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hbomb49

New walleye fisherman help

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I Have been out a few times to local south metro lakes looking to catch some walleye, but have had no luck. I usually like to slip bobber fish, I'm a pretty inexperienced fisherman. Any tips? I was reading about trolling with live bait rigs, but have never tried it. How do you usually fish a live bait rig? Any good lakes to try? I was thinking of trying spring lake by prior lake. Thanks any help would be great to get a walleye in the boat this year.

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The bottom line is that metro area walleyes are tough, even for experienced walleye guys. It's due to factors like the amount of pressure on the fish, the amount of activity on the lakes, the overall number of walleyes in these lakes, and most importantly it's due to a lot of metro walleyes relating to the weeds and being hard to locate because of that. You can catch them but it tends to be hit and miss, and a lot of them are caught accidentally while targeting other species.

Livebait rigs are effective for walleyes but on metro lakes the panfish will drive you nuts ........

If you're determined to get a walleye out of a metro lake, your best bet might be to work a jig and minnow or jig and leech along the deep weedlines. Weed walleyes will go shallow too and inside weedlines can be great, but deep weedlines are probably a better bet for starters. Look for areas with easy access to deep water, and easy access to shallow flats or points for feeding. Drift, drag or cast your jig along the weedlines and sort through the pike, bass, and panfish that you'll catch and with luck you'll run across a walleye or two as well.

I don't really know anything about Spring or Prior so I can't help you with those lakes. Good luck and I hope that helps.

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I went out pitching Jigs on Spring earlier this year and did very well but then it slowed down significantly. Have not been their for a couple months now but their are definitely eyes in there.

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The bottom line is that metro area walleyes are tough, even for experienced walleye guys. It's due to factors like the amount of pressure on the fish, the amount of activity on the lakes, the overall number of walleyes in these lakes, and most importantly it's due to a lot of metro walleyes relating to the weeds and being hard to locate because of that. You can catch them but it tends to be hit and miss, and a lot of them are caught accidentally while targeting other species.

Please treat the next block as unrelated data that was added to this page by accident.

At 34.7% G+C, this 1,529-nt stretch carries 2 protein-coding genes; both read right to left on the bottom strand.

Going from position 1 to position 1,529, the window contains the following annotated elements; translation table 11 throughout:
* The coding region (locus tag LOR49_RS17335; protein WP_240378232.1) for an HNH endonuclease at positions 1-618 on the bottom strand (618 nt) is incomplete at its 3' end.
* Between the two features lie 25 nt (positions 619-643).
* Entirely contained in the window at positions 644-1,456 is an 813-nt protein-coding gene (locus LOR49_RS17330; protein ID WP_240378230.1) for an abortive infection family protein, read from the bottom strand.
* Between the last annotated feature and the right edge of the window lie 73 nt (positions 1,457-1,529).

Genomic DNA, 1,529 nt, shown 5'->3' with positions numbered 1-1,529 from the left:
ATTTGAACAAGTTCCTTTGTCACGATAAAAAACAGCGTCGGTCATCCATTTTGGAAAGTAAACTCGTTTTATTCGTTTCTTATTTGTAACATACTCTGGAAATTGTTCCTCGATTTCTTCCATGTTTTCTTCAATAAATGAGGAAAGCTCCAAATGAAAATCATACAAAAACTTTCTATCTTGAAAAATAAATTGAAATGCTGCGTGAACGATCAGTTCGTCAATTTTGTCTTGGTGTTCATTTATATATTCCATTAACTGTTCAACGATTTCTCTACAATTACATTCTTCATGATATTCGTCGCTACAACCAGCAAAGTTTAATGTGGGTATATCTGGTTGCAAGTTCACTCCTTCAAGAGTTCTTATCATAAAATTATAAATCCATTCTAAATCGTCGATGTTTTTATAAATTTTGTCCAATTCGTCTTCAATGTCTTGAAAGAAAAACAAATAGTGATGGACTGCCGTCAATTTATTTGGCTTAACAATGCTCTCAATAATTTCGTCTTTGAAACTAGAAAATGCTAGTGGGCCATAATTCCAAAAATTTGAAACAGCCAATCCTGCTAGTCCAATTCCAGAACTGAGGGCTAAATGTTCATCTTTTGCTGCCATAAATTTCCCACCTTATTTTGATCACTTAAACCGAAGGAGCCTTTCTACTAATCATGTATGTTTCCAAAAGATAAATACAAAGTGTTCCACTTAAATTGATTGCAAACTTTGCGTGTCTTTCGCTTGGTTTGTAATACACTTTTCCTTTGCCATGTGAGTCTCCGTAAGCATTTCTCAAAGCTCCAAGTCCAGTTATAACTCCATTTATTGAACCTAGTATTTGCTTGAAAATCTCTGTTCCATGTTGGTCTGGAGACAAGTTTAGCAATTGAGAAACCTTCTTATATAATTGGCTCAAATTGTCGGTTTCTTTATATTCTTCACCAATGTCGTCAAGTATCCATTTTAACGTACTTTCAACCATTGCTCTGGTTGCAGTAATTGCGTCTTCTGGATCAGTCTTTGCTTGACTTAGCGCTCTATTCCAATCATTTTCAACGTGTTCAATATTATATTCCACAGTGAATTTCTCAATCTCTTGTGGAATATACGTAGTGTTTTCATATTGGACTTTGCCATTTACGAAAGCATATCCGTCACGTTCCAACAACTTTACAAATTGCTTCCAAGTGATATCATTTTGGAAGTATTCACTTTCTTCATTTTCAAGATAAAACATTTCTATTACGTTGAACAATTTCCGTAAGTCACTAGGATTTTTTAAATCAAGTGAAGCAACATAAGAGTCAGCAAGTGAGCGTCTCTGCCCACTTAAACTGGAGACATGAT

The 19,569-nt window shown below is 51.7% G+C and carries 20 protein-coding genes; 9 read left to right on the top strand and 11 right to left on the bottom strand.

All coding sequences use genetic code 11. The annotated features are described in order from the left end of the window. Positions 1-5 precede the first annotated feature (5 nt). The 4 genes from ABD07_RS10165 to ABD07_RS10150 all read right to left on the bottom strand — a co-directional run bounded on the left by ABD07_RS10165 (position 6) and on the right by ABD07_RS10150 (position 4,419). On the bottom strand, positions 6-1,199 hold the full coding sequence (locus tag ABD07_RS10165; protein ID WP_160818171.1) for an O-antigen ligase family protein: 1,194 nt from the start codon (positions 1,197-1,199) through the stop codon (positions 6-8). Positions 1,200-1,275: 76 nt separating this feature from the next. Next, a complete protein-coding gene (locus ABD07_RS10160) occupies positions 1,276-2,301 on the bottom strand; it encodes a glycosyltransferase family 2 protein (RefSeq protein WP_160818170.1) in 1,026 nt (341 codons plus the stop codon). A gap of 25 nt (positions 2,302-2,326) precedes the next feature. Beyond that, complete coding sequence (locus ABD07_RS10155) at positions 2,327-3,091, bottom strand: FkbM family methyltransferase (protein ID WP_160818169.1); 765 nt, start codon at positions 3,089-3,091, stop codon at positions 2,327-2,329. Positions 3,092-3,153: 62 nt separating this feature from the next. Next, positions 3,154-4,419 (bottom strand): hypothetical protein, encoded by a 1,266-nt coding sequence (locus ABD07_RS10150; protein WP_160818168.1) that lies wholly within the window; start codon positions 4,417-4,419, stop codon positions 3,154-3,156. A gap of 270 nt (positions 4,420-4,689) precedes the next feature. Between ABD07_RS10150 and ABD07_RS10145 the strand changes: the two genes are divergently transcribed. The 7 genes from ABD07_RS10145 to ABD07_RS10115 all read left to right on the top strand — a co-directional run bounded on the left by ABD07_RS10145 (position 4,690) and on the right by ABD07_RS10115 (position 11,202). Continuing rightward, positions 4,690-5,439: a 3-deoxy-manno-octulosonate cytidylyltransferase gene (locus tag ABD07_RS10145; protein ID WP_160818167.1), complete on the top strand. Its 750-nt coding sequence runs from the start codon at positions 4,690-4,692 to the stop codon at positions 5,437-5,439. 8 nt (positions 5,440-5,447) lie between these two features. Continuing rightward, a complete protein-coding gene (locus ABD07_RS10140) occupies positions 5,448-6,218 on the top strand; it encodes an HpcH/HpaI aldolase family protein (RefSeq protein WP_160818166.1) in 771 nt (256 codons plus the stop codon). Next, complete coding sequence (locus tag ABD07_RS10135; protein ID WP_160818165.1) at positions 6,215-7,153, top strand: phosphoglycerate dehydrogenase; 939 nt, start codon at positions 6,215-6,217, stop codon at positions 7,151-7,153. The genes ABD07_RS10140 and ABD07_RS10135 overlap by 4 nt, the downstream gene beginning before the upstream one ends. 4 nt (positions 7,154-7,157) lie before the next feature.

Livebait rigs are effective for walleyes but on metro lakes the panfish will drive you nuts ........

If you're determined to get a walleye out of a metro lake, your best bet might be to work a jig and minnow or jig and leech along the deep weedlines. Weed walleyes will go shallow too and inside weedlines can be great, but deep weedlines are probably a better bet for starters. Look for areas with easy access to deep water, and easy access to shallow flats or points for feeding. Drift, drag or cast your jig along the weedlines and sort through the pike, bass, and panfish that you'll catch and with luck you'll run across a walleye or two as well.

I don't really know anything about Spring or Prior so I can't help you with those lakes. Good luck and I hope that helps.

I'd like to add something to this good information. Since you've indicated that you like to use slip bobbers, try this. Scout inside the weedbeds for small clean pockets and drop your slip bobber into them. I've never done this myself but I've heard it can be effective for weed dwelling 'eyes.

Also, I'm not real familiar with metro lakes but my guess is they are very clear and so with that in mind, maybe nighttime would be a good option.

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I am like you hbomb49 in that I would consider myself pretty inexperienced as a fisherman and I had never fished down here (wright county area) before and am trying to figure things out. I can't find a walleye to save my life. I tried fishing Sylvia for the first time this weekend with a lindy rig setup and I must say Perch Jerker is dead on. I caught plenty of sunnies and some bass and 0 walleyes. Oh well better luck next time I guess.

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Thanks for the tip perch next time I'll focus on jigging. I kind of the other way around from most fishermen. I started Ice fishing and now am trying open water the last few summers, just got a boat this summer, so I so use to being in one spot and vertical jigging on the ice.

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